Interestingly, the information required to create effective, sustainable, high outcomes services is quite abundant. Actual ‘Knowledge Mobilization’ (the utilization and implementation of this information into practice), however, remains sporadic. This is an area for development across the sector – as is effective evaluation. Information, resources and time are all required in order to support the development of these service elements. All other strategies to support the transition to an ‘Employment First’ agenda are somewhat ‘secondary.’
The basic elements for superlative Employment Inclusion Services have been present in Canada for years. What has been missing is a solution-focused, nationwide dialogue, correct allocation of resources and some consistent definitions around employment and best practices. Recent awareness and promotion of Employment First, Diversity and Inclusion and Social Return on Investment (SROI) leave us at an historic ‘tipping point.’ Canada is quite capable of fostering the development of an Employment Inclusion model worthy of recognition around the globe if our next steps are in the right direction.
Under 30% of Canadians with intellectual disabilities are employed (as opposed to approximately 67% of non-disabled Canadians). If most people with intellectual disabilities require support to find and /or retain employment we can reasonably assume that these employment statistics would improve dramatically when ALL individuals with an intellectual disability who want employment are actually provided with the services they need to achieve Employment Inclusion.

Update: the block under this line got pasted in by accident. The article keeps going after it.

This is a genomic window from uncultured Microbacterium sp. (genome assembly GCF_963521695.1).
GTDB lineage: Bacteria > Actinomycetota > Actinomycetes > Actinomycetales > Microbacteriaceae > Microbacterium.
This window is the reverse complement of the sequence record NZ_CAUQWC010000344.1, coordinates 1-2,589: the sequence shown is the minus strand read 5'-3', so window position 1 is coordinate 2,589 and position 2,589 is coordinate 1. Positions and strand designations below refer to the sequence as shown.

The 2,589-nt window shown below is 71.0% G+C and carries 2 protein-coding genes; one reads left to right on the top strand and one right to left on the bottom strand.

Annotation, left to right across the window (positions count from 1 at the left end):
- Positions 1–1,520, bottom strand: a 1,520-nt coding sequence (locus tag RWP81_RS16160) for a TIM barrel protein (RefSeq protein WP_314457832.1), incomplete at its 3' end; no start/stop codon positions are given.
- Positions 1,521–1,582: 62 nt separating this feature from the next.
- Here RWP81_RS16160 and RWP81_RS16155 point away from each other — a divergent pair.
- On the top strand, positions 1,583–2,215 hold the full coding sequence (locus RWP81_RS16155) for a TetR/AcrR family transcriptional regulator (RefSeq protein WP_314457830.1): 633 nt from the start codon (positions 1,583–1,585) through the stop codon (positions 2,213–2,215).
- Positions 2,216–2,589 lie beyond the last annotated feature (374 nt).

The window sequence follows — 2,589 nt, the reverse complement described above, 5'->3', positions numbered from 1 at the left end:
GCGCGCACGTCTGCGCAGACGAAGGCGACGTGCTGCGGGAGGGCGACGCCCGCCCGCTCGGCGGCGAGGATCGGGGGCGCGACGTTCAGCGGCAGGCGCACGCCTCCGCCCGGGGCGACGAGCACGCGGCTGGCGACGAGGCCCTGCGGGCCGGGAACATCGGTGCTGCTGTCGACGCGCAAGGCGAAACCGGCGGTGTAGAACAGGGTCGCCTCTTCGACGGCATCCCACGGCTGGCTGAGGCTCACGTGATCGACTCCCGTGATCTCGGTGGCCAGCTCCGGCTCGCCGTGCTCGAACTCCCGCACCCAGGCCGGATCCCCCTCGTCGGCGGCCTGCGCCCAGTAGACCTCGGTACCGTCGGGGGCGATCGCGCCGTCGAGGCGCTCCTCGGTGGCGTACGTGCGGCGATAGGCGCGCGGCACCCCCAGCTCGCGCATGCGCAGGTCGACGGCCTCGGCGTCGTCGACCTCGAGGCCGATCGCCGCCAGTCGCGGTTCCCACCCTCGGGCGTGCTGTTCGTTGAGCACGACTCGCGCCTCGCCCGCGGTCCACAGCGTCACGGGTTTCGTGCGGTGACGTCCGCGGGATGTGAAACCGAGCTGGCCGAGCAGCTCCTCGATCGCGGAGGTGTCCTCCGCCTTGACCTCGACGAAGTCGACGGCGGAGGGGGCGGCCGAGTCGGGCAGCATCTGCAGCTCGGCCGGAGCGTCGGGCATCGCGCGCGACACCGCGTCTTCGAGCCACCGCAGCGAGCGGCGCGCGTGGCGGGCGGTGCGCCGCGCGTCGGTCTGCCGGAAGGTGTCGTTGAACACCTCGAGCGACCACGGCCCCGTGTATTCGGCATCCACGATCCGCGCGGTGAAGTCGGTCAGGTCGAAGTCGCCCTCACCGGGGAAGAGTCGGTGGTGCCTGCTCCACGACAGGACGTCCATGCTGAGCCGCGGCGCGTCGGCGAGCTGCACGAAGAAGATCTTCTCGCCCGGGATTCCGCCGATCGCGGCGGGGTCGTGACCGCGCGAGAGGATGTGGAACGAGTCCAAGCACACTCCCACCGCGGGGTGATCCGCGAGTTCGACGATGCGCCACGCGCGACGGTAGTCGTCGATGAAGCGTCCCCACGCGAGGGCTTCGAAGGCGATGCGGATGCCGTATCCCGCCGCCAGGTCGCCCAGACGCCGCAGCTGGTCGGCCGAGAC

As it stands, the provincial departments which fund supports for people with intellectual disabilities are spending much more on segregated and congregate care environments than is spent on normative employment and inclusive environments. Not only is this ‘parallel world’ for people with disabilities more costly, it actually works against inclusion and longer-term reduction in direct support costs. Ultimately, the statistics around intellectual disabilities and support services reveal key factors in the low employment participation rates for people with intellectual disabilities. Although 85% of developmental disabilities are categorized as ‘mild’ less than 30% of diagnosed people are receiving employment support